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Four Inspiring Stories From Fortune Brainstorm TECH 2018

Image courtesy of Fortune

Last week Fortune hosted the Fortune Brainstorm TECH conference, the publication’s annual invite-only “summer retreat for leaders from Fortune 500 companies, the top emerging entrepreneurs of the tech world, and the most important investors who finance them.”

Brainstorm TECH is one of the conferences that sets a tone by highlighting and explaining current and potentially upcoming business and technology trends. Every year I am impressed with the lineup, and every year I enjoy reading the articles about conference topics that industry reporters and influencers write.  Fortune’s editorial team and Adam Lashinsky, executive editor and editorial director of the Fortune Brainstorm Tech Conference, truly deliver rich content.

I was especially impressed by the amount of powerhouse women attending the conference — Chief Executive Officers, Chief Product Officers, partners from VC firms, cybersecurity experts. The list goes on. As the #MeToo movement uncovers the difficulties women have had and continue to have building their careers, it’s important that women are able to rise to leadership positions and offer their insights regularly.

I can’t provide commentary on each and every topic I found educational, but there are a few pieces that stood out and which I personally really enjoyed reading.

I am going to start with Beth Kowitt’s article about Slack and WeWork. At BOCA Communications, we use both of those services and love them.  We’ve deployed Slack as our internal BOCA Communications chat platform. As a bit of a relic myself, I had a hard time transitioning to it from email, but the transition is happening.  Thank you to April Underwood, Slack’s chief product officer, for helping guide the product. Our team here loves the Google Drive integration, among other features.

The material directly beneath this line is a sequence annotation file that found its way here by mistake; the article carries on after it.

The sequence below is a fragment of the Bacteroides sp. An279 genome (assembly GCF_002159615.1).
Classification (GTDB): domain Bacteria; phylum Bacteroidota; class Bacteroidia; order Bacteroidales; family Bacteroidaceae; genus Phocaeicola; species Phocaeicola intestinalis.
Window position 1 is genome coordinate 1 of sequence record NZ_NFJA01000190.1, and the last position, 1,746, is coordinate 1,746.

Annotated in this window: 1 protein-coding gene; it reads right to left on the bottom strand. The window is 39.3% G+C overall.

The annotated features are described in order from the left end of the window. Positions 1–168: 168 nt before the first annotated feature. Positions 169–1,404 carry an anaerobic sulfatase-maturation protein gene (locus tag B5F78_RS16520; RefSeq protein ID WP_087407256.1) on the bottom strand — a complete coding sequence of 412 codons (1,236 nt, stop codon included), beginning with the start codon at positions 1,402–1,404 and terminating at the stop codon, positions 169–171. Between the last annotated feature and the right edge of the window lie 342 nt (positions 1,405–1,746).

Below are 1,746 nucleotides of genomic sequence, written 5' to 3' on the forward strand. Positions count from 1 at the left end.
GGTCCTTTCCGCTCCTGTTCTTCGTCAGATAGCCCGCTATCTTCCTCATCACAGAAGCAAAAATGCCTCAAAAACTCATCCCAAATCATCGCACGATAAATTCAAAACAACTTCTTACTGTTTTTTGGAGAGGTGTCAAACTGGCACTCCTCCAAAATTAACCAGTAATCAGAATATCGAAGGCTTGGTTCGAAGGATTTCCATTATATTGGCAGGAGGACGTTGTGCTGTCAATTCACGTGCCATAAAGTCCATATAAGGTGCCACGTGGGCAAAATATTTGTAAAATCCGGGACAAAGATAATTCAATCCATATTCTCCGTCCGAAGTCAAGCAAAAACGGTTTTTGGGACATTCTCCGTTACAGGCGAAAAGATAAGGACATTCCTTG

We also have a WeWork space in Nashville. Our Vice President of Client Service Alissa Vasilevskis works from that WeWork space regularly and appreciates the flexibility it providers her, along with the like-minded community of companies and people that surround her. She regularly shares stories about her cubemates and truly enjoys the experience WeWork provides. Customer engagement is an important part of any company’s strategy, whether you are delivering a product or a service, and Alissa can attest to the excellent customer experience that WeWork provides.

At Fortune Brainstorm, Shiva Rajaraman, WeWork’s chief product officer, discussed the importance of analytics and data, saying that “taking data that’s been disparate, collect it, and use machine learning to analyze what’s most effective” which resonates with me because we have so many great clients such as Arcadia Data, FigureEight and SteamSets that are aiming to solve analytics / big data problems through machine learning.

Finally, when I read Clay Chandler’s article “Digital Transformations: What It Takes to Overhaul Established Organizations,” I felt drawn to the premise. We work in tech PR, where there are a lot of buzz words and cliches but digital transformation is not one of them. It represents a completely new way of building a company.

As a veteran of Silicon Valley, I believe we truly are in a technology renaissance. Cisco, Oracle, SalesForce, SAP and VMWare are mature and officially legacy companies. There is a reason they buy up our clients such as Altiscale (SAP), CliQr (Cisco), Gigya (SAP), Plexxi (HPE), Shipwire (IngramMicro), to name a few. They need the new technology to transform digitally and help their customers transform. Digital transformation, however overused the phrase might be, is a real story in the technology world right now. Successful transformation journeys have led to tangible results, and we should celebrate the changes our clients are catalyzing.

As we read about tech companies, it’s important to step back and understand the climate in which they operate. I appreciated Polina Marinova’s story, “Uber CEO on Gender Discrimination Investigation: ‘I take Sole Responsibility.’” It’s important to recognize when a company has done something wrong and own up to it and try to make changes. Uber’s new CEO Dara Khosrowshahi demonstrates  authenticity and honesty with his quote:

“Sometimes it takes a punch in the face to see things clearly This was one of the moments for me. This was a rough week, but it was incredibly motivating.”

I wish him tremendous success on his new journey as a leader of a company that is in the middle of a cultural crisis even as it transforms transportation.  

On a personal note, I hope to go to Fortune Brainstorm (#invitemepleaseadam) but for now I will live vicariously through the articles that folks from the Fortune Editorial Team have been writing.

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